KEYSTONE – Summit County issued its third revised public health order within a week on Thursday, October 29, implementing further restrictions to quell the spread of the new coronavirus.
Under the new order, outdoor events are limited to 75 people while indoor events are limited to 25 people. Another event was a gathering, where there are currently only six people from no more than two households.
People who want to host an event in person – such as a wedding, concert or fundraiser – must use the state’s physical distance calculator. to determine how many people can fit in the venue space. Previously, outdoor events were limited to 175 people, with indoor events limited to 100 people.
Limits the possibility of new events in addition to measures the county has taken to minimize the spread of the virus, including restricting concentration among six people, banning the sale and consumption of alcohol in restaurants too 10 pm and limit office capacity to 25%.
At the Summit County Health Council meeting on Thursday, October 29, Public Health Director Amy Wineland updated the county’s consultation with the Colorado Department of Public Health and Environment. . During that meeting, state officials gave the county a week to improve the number of cases or risks moving to safer Level 3 at home, labeled as “high risk”.
“Their initial recommendation was we should move to Level 3 and all the restrictions there,” said Wineland. “After talking and determining that we’re actually coming up with some targeted mitigation strategies… they’ll give us another week for our community to turn this around.”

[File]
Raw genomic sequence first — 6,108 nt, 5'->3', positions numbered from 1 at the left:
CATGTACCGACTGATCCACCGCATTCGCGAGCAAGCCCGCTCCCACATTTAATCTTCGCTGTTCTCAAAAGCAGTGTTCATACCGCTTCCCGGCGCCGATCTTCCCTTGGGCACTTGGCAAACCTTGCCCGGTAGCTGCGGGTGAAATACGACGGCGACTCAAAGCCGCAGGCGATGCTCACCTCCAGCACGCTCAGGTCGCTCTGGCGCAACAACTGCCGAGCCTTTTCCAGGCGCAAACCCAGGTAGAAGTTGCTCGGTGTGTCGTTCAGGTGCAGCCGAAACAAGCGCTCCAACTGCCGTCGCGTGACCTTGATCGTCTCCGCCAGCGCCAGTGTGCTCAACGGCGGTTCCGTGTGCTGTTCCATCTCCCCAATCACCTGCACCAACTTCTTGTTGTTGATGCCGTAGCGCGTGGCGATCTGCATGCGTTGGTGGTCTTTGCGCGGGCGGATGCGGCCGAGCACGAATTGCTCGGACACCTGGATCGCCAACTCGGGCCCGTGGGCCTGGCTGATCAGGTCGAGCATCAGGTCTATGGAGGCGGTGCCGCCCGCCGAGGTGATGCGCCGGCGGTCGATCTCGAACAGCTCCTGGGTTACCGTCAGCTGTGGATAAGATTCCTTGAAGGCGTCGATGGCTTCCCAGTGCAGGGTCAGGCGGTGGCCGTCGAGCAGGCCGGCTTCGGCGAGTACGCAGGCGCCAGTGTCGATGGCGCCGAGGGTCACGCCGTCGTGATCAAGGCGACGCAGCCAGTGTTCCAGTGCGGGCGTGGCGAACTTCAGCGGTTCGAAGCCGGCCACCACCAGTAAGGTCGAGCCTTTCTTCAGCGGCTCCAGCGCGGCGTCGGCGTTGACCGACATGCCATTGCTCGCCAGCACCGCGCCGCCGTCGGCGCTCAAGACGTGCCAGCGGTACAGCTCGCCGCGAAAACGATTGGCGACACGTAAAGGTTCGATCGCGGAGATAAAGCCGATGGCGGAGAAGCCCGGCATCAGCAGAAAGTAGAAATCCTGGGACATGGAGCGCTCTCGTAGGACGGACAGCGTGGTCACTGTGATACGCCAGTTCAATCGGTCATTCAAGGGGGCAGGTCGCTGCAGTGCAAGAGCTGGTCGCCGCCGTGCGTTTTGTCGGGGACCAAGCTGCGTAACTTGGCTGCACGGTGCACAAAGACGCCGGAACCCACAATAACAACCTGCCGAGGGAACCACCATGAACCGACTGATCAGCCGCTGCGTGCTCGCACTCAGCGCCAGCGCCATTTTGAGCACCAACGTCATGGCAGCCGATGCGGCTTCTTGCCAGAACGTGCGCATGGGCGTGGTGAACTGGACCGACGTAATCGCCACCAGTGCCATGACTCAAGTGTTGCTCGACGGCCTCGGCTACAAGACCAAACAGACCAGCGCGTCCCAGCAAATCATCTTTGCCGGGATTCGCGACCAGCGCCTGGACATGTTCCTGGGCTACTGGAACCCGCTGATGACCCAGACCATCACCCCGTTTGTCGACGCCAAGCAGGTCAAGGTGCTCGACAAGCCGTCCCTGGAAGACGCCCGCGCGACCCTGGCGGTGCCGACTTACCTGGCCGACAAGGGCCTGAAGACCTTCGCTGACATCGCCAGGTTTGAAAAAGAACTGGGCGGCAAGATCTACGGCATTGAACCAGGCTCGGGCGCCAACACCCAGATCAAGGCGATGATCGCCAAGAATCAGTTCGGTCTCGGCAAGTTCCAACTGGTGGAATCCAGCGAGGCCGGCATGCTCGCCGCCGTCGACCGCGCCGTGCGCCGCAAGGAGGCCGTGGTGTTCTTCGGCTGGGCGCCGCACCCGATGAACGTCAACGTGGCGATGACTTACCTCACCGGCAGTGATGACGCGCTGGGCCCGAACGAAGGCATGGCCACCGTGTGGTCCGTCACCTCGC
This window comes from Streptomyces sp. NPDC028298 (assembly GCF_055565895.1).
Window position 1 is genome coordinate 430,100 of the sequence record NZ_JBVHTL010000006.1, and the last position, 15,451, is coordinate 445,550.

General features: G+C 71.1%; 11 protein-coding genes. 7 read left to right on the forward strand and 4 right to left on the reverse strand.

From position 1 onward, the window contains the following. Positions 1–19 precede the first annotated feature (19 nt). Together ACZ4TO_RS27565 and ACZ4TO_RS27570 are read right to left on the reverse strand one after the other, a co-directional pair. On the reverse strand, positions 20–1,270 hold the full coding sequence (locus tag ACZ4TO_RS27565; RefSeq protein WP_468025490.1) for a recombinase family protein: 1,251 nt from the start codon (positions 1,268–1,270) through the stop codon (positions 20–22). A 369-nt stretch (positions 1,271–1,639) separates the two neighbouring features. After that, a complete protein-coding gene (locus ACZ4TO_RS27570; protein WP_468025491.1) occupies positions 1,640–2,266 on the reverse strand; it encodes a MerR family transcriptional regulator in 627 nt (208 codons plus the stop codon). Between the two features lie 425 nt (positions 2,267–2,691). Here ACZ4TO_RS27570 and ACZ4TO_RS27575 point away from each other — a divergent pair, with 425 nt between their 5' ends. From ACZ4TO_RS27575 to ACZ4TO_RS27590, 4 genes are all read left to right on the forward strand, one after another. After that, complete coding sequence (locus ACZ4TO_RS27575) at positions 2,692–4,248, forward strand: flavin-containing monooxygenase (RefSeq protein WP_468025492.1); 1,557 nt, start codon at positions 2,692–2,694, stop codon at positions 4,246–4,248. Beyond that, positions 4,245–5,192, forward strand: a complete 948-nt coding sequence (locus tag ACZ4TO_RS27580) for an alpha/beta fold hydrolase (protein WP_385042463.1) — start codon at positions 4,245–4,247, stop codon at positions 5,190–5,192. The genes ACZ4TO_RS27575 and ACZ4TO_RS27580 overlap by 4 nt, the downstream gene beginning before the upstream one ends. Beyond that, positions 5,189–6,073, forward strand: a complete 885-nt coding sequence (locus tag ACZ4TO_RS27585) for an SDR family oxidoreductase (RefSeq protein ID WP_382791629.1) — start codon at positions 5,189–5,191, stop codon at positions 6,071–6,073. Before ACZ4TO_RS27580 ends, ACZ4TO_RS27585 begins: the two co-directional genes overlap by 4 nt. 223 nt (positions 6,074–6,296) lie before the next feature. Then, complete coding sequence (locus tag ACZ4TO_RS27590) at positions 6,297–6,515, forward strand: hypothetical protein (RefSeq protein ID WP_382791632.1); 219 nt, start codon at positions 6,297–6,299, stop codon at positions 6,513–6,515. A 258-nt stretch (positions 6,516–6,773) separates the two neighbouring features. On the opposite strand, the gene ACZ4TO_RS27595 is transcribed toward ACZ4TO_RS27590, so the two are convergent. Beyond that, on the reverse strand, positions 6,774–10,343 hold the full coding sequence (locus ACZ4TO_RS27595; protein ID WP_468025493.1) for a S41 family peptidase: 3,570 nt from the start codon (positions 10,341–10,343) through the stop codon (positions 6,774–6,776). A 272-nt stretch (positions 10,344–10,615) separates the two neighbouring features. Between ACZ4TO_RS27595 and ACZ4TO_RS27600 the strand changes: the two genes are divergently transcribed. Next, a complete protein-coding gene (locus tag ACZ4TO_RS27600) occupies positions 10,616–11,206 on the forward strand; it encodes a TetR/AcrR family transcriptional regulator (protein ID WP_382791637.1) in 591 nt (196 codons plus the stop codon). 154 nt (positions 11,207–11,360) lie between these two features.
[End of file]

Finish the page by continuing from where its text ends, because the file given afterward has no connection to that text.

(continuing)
If the district retreated to Level 3, restaurants, places of worship and retail stores would be limited to 25% of the capacity or 50 people, whichever is less.
Wineland says the county numbers will have to reflect a steady or decrease in both incidence and positive rates on Wednesday, November 4, to avoid moving to Level 3.
As of Thursday, the county reported a two-week incidence rate of 539 new cases per 100,000 people and an active rate of 10.8%, according to the state’s dial panel.
Wineland says the positive rate is the percentage of tests that give positive results, reflecting the lack of people testing the virus.
“When we have a high rate of positivity, it means we are not doing enough testing to capture the true spread of the virus in our community,” she said.
The County is working to provide more testing to the community by partnering with Vail Health to open a community testing site in Frisco. Centura Health is also strengthening its screening capabilities at its Frisco clinic.
In addition, the state is working with the county to bring a mobile test unit that will likely be held at the Silverthorne Recreation Center, said County Manager Scott Vargo.
While the details of that experimental option have not been fully finalized, it has the potential to help improve positive rates in the county, Wineland said.
Wineland says the goal of mitigation strategies is to target an area where most cases are happening: parties.
On Wednesday, the district reported 22 positive cases among students at Summit High School, mostly the results of gatherings and parties.
“This (limitation) has come with us noticing an increase in population size,” Wineland said. “We feel that this is a great compromise giving us another week so we can see if our nuts can go up.”